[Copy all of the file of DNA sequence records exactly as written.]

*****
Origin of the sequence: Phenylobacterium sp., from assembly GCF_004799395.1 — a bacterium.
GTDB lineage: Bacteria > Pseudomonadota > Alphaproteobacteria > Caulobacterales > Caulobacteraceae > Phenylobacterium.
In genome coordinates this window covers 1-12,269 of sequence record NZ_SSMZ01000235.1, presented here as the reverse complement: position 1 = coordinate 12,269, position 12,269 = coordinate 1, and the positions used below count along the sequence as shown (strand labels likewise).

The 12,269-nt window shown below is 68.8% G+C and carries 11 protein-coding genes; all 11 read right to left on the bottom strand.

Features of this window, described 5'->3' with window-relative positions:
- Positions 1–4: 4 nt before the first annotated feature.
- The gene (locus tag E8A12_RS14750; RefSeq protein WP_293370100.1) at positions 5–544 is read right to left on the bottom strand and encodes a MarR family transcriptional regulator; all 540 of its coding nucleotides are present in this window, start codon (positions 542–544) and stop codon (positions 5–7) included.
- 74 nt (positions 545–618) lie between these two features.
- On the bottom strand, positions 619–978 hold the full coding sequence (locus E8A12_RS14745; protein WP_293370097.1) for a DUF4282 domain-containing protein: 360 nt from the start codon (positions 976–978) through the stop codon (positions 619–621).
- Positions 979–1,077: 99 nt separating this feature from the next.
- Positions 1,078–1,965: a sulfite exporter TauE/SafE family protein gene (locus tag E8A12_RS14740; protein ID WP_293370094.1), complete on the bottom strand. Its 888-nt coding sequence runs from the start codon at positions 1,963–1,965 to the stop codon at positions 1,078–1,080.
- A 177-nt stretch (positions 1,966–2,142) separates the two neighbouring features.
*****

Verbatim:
Origin of the sequence: Phenylobacterium sp., from assembly GCF_004799395.1 — a bacterium.
GTDB lineage: Bacteria > Pseudomonadota > Alphaproteobacteria > Caulobacterales > Caulobacteraceae > Phenylobacterium.
In genome coordinates this window covers 1-12,269 of sequence record NZ_SSMZ01000235.1, presented here as the reverse complement: position 1 = coordinate 12,269, position 12,269 = coordinate 1, and the positions used below count along the sequence as shown (strand labels likewise).

The 12,269-nt window shown below is 68.8% G+C and carries 11 protein-coding genes; all 11 read right to left on the bottom strand.

Features of this window, described 5'->3' with window-relative positions:
- Positions 1–4: 4 nt before the first annotated feature.
- The gene (locus tag E8A12_RS14750; RefSeq protein WP_293370100.1) at positions 5–544 is read right to left on the bottom strand and encodes a MarR family transcriptional regulator; all 540 of its coding nucleotides are present in this window, start codon (positions 542–544) and stop codon (positions 5–7) included.
- 74 nt (positions 545–618) lie between these two features.
- On the bottom strand, positions 619–978 hold the full coding sequence (locus E8A12_RS14745; protein WP_293370097.1) for a DUF4282 domain-containing protein: 360 nt from the start codon (positions 976–978) through the stop codon (positions 619–621).
- Positions 979–1,077: 99 nt separating this feature from the next.
- Positions 1,078–1,965: a sulfite exporter TauE/SafE family protein gene (locus tag E8A12_RS14740; protein ID WP_293370094.1), complete on the bottom strand. Its 888-nt coding sequence runs from the start codon at positions 1,963–1,965 to the stop codon at positions 1,078–1,080.
- A 177-nt stretch (positions 1,966–2,142) separates the two neighbouring features.